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July 20, 2005

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Publication Date: Wednesday, July 20, 2005

Scott and Cooper: Man and dog make friends in the animal and media worlds Scott and Cooper: Man and dog make friends in the animal and media worlds (July 20, 2005)

By Katie Bearman

Special to the Almanac

Many pets, stray, and wild animals in San Mateo County owe thanks to Scott Delucchi, a Stanford jock-turned-animal humane society worker who lives in Menlo Park.

Since joining the Peninsula Humane Society in 1998, Mr. Delucchi, who is now vice president, has spearheaded a number of initiatives, including a campaign to supply canine and feline oxygen masks to local fire departments.

He and his dog, Cooper, have even risen to television stardom, appearing on the Sharon Osbourne Show in 2003 to talk about the oxygen mask program.

More recently, he's helped start up pit bull sterilization services, partially in response to concerns about pit bull attacks.

And he's been instrumental in boosting the animal adoption rate about 20 percent.

"Scott has a real passion for the humane society's mission," says Debbie Fischer, vice chair of the organization's board of directors. "You can see his influence on the people who report to him -- they're enthusiastic and energetic."
More than a pound

When Mr. Delucchi began working at the Humane Society, he realized many people thought it was nothing more than a stray animal shelter.

One of his goals has been to broaden community awareness of the scope of the society's services, from wildlife protection to public education about pets, animal behavior and animal treatment.

The oxygen mask issue arose because the masks at fire stations worked well for people, but not for dogs and cats suffering from smoke inhalation, for example. Since 2003, the humane society has collected donations to buy canine and feline oxygen masks -- about $200 for a set of four -- and provide them to fire stations in San Mateo County free of charge, says Mr. Delucchi.
Celebrity status

The oxygen masks have drawn national attention, with stories in the Los Angeles Times and USA Today, and appearances on TV, including the Sharon Osbourne Show.

Ms. Osbourne loves animals, and presented the humane society with a $1,000 check on the show, says Mr. Delucchi.

Due to the publicity, animal oxygen-mask campaigns have sprung up throughout the nation, he says. "It's nice to say that it took off in San Mateo County," he adds.

He and Cooper also appeared on Peninsula TV's Bay Area Women, where Mr. Delucchi discussed temporary shelter services the humane society offers for pets belonging to domestic abuse victims.

And the spotlight does not fade there. Every Thursday at 6 p.m., Mr. Delucchi hosts a show on Peninsula TV about the humane society.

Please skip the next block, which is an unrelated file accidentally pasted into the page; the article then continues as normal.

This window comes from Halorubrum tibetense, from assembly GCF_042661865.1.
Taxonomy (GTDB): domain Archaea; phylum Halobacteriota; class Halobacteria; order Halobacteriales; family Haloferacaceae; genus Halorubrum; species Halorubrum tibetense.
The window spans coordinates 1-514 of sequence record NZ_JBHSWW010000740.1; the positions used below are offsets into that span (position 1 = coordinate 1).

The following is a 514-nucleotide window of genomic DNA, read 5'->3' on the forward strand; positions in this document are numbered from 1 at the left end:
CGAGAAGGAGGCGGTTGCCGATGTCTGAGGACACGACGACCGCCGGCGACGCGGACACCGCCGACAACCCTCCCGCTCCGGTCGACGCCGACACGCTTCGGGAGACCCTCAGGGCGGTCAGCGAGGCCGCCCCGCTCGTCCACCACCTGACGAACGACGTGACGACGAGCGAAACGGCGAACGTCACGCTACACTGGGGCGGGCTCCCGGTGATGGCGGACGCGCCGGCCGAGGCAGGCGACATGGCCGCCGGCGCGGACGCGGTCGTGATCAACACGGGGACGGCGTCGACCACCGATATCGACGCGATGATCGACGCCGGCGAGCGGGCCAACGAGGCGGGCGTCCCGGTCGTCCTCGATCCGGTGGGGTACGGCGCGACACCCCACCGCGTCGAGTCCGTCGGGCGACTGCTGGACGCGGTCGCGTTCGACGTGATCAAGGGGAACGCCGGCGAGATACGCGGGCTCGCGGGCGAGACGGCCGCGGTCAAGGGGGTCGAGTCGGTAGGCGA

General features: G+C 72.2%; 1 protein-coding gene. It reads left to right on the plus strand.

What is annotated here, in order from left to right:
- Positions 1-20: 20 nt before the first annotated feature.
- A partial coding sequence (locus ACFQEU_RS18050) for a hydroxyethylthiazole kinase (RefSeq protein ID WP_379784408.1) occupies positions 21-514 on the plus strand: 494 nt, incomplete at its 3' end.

Stumbled into job

Mr. Delucchi, who grew up in San Bruno, has lived in Menlo Park for about a year and a half. A communication major and varsity baseball player at Stanford University, Mr. Delucchi graduated in 1989 with a bachelor's degree and the 1987 and 1988 NCAA College World Series Championships under his belt.

For about seven years after college, Mr. Delucchi worked in admissions and taught English at various local schools.

Working at a humane society was not always part of his career plans. "I really just stumbled into this job," he says. "I got lucky."

Still, Mr. Delucchi notes that his first taste of animal welfare came during his senior year at Stanford, when he and three housemates participated in a six-month puppy-raising program through Canine Companions for Independence, a national organization that trains dogs to be aides for the disabled, he says. The guys took their black lab to classes, grocery stores, and parties to introduce her to social situations.

Mr. Delucchi says he leaned toward working at the humane society when he became interested in nonprofits during his teaching years.

"I liked the idea of working for a community organization where people really care about what they do," he says.

While he encounters distressing animal cruelty cases, the good people he meets far outweigh the bad, he says.

For example, he notes: "One day, someone walked in wanting to adopt a cat. He asked for the cat that had been there the longest, and was willing to take it home -- sight unseen."

One of his favorite aspects of the job is seeing how the programs change people's lives.

"Retired folks who volunteer at the PHS can find a new sense of purpose," Mr. Delucchi says. "And you wouldn't believe the celebrations we see in the front lobby when families find their lost pets."

For more information about the Peninsula Humane Society, go to, or call 340-7022.

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